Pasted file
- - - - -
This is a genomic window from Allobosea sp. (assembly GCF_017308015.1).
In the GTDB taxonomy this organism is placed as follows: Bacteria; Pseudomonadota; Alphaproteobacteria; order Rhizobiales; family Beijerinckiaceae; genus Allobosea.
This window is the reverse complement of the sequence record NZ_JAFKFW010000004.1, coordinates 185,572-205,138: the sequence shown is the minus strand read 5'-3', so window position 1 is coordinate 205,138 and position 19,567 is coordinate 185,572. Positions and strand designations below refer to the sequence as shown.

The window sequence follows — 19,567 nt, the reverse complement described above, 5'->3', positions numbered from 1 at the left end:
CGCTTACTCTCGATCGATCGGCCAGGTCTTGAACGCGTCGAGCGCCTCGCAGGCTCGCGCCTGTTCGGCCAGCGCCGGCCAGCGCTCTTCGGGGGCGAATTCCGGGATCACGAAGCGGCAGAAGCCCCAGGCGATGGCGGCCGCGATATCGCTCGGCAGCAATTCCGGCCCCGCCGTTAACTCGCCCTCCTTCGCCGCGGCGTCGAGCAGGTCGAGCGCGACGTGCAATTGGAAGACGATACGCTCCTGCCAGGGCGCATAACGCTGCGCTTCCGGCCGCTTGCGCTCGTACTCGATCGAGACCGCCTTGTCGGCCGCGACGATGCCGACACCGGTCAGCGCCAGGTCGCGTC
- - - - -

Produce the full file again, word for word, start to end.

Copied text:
This is a genomic window from Allobosea sp. (assembly GCF_017308015.1).
In the GTDB taxonomy this organism is placed as follows: Bacteria; Pseudomonadota; Alphaproteobacteria; order Rhizobiales; family Beijerinckiaceae; genus Allobosea.
This window is the reverse complement of the sequence record NZ_JAFKFW010000004.1, coordinates 185,572-205,138: the sequence shown is the minus strand read 5'-3', so window position 1 is coordinate 205,138 and position 19,567 is coordinate 185,572. Positions and strand designations below refer to the sequence as shown.

The window sequence follows — 19,567 nt, the reverse complement described above, 5'->3', positions numbered from 1 at the left end:
CGCTTACTCTCGATCGATCGGCCAGGTCTTGAACGCGTCGAGCGCCTCGCAGGCTCGCGCCTGTTCGGCCAGCGCCGGCCAGCGCTCTTCGGGGGCGAATTCCGGGATCACGAAGCGGCAGAAGCCCCAGGCGATGGCGGCCGCGATATCGCTCGGCAGCAATTCCGGCCCCGCCGTTAACTCGCCCTCCTTCGCCGCGGCGTCGAGCAGGTCGAGCGCGACGTGCAATTGGAAGACGATACGCTCCTGCCAGGGCGCATAACGCTGCGCTTCCGGCCGCTTGCGCTCGTACTCGATCGAGACCGCCTTGTCGGCCGCGACGATGCCGACACCGGTCAGCGCCAGGTCGCGTC